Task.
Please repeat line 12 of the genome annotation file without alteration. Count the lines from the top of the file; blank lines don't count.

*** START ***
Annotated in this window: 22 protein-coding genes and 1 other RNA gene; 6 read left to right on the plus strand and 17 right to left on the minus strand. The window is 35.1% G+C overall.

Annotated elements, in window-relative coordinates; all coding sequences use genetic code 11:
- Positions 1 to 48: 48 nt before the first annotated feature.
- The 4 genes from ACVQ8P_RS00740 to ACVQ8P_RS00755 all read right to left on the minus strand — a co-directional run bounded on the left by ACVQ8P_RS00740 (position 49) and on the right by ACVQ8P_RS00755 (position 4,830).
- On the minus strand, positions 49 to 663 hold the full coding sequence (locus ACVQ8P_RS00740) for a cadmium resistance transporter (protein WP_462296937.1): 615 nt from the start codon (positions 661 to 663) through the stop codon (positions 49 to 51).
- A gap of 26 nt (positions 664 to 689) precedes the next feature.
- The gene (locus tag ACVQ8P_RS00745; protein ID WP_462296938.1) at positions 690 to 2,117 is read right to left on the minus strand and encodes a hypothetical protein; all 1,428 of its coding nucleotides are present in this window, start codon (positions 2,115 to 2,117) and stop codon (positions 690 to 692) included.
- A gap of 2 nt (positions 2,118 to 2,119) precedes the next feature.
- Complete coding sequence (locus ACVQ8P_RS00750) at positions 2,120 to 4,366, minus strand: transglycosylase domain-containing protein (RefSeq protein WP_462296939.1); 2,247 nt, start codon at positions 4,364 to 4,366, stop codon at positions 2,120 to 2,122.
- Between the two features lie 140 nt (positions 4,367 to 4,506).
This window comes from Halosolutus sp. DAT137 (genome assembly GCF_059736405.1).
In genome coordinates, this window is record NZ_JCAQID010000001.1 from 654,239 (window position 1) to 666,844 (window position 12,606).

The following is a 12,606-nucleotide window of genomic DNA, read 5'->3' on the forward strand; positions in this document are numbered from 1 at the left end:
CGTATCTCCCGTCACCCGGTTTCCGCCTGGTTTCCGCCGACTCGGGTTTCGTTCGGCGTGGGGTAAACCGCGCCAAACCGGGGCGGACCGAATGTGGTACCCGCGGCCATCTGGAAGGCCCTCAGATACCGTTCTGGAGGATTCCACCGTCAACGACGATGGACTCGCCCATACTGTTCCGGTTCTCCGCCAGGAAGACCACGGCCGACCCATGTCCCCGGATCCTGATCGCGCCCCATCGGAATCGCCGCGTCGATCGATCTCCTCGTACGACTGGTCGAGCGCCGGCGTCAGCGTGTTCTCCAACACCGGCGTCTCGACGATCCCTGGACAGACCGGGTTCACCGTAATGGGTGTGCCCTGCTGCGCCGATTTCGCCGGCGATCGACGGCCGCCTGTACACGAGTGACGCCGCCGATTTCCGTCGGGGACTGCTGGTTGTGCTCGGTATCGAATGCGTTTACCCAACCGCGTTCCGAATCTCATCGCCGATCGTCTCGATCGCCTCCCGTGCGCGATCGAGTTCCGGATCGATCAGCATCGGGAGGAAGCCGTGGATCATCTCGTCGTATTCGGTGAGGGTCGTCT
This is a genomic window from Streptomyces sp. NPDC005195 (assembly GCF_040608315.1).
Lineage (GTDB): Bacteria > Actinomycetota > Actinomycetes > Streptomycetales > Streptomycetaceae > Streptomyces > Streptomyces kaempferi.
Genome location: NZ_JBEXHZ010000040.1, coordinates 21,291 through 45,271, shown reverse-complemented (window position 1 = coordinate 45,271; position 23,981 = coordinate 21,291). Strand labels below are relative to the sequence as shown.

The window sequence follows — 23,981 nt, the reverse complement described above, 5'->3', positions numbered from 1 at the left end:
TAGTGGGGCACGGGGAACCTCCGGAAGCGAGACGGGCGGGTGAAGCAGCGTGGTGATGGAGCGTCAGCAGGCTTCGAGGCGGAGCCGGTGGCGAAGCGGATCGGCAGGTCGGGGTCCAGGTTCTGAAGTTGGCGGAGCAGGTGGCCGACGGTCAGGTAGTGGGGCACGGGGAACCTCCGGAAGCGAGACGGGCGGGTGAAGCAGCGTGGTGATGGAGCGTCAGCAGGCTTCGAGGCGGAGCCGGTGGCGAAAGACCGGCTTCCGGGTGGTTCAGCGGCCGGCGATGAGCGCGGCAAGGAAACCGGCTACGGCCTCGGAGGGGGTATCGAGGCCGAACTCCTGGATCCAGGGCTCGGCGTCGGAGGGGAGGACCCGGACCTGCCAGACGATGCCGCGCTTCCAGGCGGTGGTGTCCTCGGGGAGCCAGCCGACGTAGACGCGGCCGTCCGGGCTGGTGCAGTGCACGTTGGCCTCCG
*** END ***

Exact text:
In genome coordinates, this window is record NZ_JCAQID010000001.1 from 654,239 (window position 1) to 666,844 (window position 12,606).